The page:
Where a tenant provides services to a landlord and in consideration for such services receives a reduction in rent, rent is the actual amount of money paid by the tenant to the landlord; rent does not include payments in kind.
Example: M, a tenant in N's apartment building, tends the garden surrounding the building. In consideration for this service M is charged only $250 per month for the right to occupy his apartment unit; other tenants, occupying similar units, are charged $300 per month. M's rental deduction for each month of occupancy for which rent is paid is $125 (50% of $250).
Rent does not include amounts paid as a security deposit or amounts paid for the last month's rent upon entering into a lease, unless and until applied to unpaid rent.
(4) Persons Entitled to Deduction. A taxpayer whose principal residence is in Massachusetts and who pays rent for such premises is eligible for the rental deduction. If two or more individuals jointly rent a unit, each individual who occupies the unit as his principal residence is entitled to a deduction based on the amount of rent he paid.
Example 1: F, a young artist, occupies as her principal residence an apartment in Cambridge, which is leased for her by her aunt who resides in Boston. The rent is paid by the aunt. F is not entitled to a deduction since she does not pay the rent; the aunt is not entitled to the deduction because the apartment is not her residence.
Example 2: G, a teacher, and H, a salesman, rent an apartment in Boston for $300 a month; each pays $150. The apartment is G's only residence; H also owns a house in Pittsfield in which he lives when not traveling. G's rental deduction for each month of occupancy for which rent is paid is $75 (50% of $150). H is not entitled to a deduction since the Boston apartment is not his principal residence.
(5) Prepayment and Late Payment of Rent. The rental deduction may only be taken for the taxable year in which the rent was paid (but see Subsection (3) for special rules as to amounts paid for the last month's rent or as a security deposit); it applies to rent paid after December 31, 1980 for rental periods ending after that date.
Example 1: I, a tenant whose rental period runs from the first to the last day of the month, pays his January, 1982 rent is December, 1981. I will take the deduction for the January, 1982 rental period on his 1981 return, the return for the year in which the payment was made.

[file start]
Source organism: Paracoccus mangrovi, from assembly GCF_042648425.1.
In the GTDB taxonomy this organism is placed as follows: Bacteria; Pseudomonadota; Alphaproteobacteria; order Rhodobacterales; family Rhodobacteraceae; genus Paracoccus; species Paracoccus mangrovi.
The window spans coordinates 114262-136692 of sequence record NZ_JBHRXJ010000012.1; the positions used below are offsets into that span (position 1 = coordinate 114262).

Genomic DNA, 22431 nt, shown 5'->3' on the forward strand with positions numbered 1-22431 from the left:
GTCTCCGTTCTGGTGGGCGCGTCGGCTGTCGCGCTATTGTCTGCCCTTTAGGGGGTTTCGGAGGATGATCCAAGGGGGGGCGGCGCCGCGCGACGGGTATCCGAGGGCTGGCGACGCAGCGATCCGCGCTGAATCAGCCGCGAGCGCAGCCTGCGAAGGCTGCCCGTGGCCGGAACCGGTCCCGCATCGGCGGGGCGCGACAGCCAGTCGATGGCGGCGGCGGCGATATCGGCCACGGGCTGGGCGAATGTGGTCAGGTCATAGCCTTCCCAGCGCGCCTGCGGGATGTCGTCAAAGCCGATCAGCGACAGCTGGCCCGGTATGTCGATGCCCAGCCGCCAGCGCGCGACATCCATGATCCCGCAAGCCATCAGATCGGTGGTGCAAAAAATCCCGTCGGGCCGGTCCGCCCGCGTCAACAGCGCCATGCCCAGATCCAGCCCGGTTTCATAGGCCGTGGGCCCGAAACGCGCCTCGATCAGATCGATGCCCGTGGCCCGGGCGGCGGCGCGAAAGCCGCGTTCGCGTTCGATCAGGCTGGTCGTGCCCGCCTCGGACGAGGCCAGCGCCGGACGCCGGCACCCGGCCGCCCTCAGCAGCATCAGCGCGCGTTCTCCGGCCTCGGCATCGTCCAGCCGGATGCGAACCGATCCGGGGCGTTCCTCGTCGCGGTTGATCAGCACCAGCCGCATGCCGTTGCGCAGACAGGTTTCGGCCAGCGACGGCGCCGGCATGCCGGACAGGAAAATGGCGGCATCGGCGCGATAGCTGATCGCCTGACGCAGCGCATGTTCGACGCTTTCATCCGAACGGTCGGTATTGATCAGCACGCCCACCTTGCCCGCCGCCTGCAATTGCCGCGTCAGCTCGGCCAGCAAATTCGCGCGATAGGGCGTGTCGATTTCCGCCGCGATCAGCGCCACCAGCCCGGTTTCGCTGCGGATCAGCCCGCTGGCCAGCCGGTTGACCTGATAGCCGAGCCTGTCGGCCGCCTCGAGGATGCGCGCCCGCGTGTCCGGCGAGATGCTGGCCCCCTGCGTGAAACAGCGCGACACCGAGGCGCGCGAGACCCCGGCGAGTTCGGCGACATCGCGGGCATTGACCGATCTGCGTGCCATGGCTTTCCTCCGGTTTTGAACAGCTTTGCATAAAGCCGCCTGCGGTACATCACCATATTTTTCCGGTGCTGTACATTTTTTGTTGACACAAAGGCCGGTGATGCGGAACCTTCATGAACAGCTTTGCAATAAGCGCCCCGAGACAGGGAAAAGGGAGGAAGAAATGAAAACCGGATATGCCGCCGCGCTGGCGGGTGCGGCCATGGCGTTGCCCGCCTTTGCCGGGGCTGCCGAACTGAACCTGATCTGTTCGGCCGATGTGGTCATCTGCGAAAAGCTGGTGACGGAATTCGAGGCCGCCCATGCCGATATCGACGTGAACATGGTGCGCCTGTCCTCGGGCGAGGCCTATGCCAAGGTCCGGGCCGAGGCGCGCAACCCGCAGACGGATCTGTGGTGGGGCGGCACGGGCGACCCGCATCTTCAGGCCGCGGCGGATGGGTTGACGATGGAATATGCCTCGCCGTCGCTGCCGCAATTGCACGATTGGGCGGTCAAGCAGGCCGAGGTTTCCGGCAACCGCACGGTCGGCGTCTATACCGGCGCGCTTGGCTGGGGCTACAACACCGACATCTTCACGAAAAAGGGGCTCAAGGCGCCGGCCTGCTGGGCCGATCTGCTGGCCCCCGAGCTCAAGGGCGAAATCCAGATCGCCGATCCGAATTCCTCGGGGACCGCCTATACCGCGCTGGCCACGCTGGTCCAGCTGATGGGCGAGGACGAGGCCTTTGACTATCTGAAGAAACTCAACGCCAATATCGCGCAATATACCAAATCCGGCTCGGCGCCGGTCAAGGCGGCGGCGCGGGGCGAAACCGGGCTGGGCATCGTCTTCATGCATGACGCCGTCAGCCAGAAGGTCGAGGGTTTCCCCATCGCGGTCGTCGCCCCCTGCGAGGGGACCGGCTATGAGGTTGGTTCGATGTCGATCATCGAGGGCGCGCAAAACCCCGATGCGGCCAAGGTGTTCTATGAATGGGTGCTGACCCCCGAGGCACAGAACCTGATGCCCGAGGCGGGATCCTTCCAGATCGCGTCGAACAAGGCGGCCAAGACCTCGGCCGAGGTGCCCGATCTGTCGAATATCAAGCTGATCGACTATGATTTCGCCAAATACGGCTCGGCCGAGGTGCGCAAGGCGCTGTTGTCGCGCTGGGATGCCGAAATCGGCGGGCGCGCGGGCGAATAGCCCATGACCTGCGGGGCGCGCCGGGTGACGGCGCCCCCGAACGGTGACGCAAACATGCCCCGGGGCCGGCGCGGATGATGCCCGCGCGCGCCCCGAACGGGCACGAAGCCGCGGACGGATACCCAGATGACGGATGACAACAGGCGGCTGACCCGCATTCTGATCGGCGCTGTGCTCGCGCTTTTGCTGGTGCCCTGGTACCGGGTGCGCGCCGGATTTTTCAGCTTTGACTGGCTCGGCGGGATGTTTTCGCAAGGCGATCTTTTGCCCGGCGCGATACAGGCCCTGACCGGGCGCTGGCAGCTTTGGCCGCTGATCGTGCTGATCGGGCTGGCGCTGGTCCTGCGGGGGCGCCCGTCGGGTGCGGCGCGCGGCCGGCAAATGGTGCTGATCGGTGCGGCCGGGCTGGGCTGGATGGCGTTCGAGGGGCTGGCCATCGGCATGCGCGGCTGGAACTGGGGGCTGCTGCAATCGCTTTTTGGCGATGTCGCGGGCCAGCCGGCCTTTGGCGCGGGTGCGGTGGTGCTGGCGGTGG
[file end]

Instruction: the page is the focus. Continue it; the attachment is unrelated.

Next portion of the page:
Example 2: J pays his October and November, 1981 rent in February, 1982; he may take the deduction for this payment on his 1982 return, the return for the year in which the payment was made.
Example 3: K, a tenant whose rental period runs from the 15 th day of one month to the 14 TH day of the following month paid rent for the December 15, 1980 to January 14, 1981 rental period on December 15, 1980. K is not entitled to a deduction for this payment since the rental deduction applies to rent paid after December 31, 1980.
(6) Recordkeeping. Every taxpayer claiming the rental deduction must provide the information required by the appropriate schedule of the Massachusetts Income Tax Return (Form 1) and must retain adequate records to substantiate the deduction.
(7) Effective Date. The residential rental deduction is effective for taxable years ending after December 31, 1980.
830 CMR 62.3.1: Rent Deduction (old number 62.40)
Date of Promulgation: 12/24/81
People also viewed...
You recently viewed...
Personalization is OFF. Your personal browsing history at Mass.gov is not visible because your personalization is turned off. To view your history, turn your personalization on.
Learn more on our .
*Recommendations are based on site visitor traffic patterns and are not endorsements of that content.